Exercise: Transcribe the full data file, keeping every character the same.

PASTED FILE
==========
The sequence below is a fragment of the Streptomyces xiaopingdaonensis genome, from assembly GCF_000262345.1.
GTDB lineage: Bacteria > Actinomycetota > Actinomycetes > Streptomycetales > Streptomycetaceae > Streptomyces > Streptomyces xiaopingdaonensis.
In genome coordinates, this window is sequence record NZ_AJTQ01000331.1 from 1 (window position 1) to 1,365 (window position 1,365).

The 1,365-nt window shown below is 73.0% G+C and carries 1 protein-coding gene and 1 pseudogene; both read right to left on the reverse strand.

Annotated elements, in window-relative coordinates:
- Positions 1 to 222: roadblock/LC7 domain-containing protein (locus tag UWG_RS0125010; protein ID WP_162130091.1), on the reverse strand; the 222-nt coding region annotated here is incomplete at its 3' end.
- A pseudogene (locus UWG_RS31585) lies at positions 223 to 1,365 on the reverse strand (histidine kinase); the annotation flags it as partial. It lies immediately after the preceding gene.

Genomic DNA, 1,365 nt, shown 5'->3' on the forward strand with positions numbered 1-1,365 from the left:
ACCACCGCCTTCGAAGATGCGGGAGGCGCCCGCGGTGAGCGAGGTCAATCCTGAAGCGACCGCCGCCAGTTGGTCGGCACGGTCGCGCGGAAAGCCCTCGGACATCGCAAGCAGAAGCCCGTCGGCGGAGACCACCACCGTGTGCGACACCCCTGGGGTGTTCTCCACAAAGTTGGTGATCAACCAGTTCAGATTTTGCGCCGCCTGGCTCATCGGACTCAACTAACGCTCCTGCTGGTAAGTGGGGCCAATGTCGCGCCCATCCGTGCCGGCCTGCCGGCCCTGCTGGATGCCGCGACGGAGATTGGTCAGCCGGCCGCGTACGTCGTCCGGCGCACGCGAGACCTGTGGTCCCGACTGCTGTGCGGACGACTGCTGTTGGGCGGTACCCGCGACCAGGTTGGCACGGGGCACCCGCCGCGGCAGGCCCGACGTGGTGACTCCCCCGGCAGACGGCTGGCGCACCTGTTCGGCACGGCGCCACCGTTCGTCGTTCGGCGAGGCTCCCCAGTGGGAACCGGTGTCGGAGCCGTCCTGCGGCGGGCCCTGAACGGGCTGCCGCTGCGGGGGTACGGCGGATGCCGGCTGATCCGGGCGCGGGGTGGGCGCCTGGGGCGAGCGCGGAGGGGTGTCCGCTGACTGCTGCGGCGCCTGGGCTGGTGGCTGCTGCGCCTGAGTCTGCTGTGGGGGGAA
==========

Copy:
The sequence below is a fragment of the Streptomyces xiaopingdaonensis genome, from assembly GCF_000262345.1.
GTDB lineage: Bacteria > Actinomycetota > Actinomycetes > Streptomycetales > Streptomycetaceae > Streptomyces > Streptomyces xiaopingdaonensis.
In genome coordinates, this window is sequence record NZ_AJTQ01000331.1 from 1 (window position 1) to 1,365 (window position 1,365).

The 1,365-nt window shown below is 73.0% G+C and carries 1 protein-coding gene and 1 pseudogene; both read right to left on the reverse strand.

Annotated elements, in window-relative coordinates:
- Positions 1 to 222: roadblock/LC7 domain-containing protein (locus tag UWG_RS0125010; protein ID WP_162130091.1), on the reverse strand; the 222-nt coding region annotated here is incomplete at its 3' end.
- A pseudogene (locus UWG_RS31585) lies at positions 223 to 1,365 on the reverse strand (histidine kinase); the annotation flags it as partial. It lies immediately after the preceding gene.

Genomic DNA, 1,365 nt, shown 5'->3' on the forward strand with positions numbered 1-1,365 from the left:
ACCACCGCCTTCGAAGATGCGGGAGGCGCCCGCGGTGAGCGAGGTCAATCCTGAAGCGACCGCCGCCAGTTGGTCGGCACGGTCGCGCGGAAAGCCCTCGGACATCGCAAGCAGAAGCCCGTCGGCGGAGACCACCACCGTGTGCGACACCCCTGGGGTGTTCTCCACAAAGTTGGTGATCAACCAGTTCAGATTTTGCGCCGCCTGGCTCATCGGACTCAACTAACGCTCCTGCTGGTAAGTGGGGCCAATGTCGCGCCCATCCGTGCCGGCCTGCCGGCCCTGCTGGATGCCGCGACGGAGATTGGTCAGCCGGCCGCGTACGTCGTCCGGCGCACGCGAGACCTGTGGTCCCGACTGCTGTGCGGACGACTGCTGTTGGGCGGTACCCGCGACCAGGTTGGCACGGGGCACCCGCCGCGGCAGGCCCGACGTGGTGACTCCCCCGGCAGACGGCTGGCGCACCTGTTCGGCACGGCGCCACCGTTCGTCGTTCGGCGAGGCTCCCCAGTGGGAACCGGTGTCGGAGCCGTCCTGCGGCGGGCCCTGAACGGGCTGCCGCTGCGGGGGTACGGCGGATGCCGGCTGATCCGGGCGCGGGGTGGGCGCCTGGGGCGAGCGCGGAGGGGTGTCCGCTGACTGCTGCGGCGCCTGGGCTGGTGGCTGCTGCGCCTGAGTCTGCTGTGGGGGGAA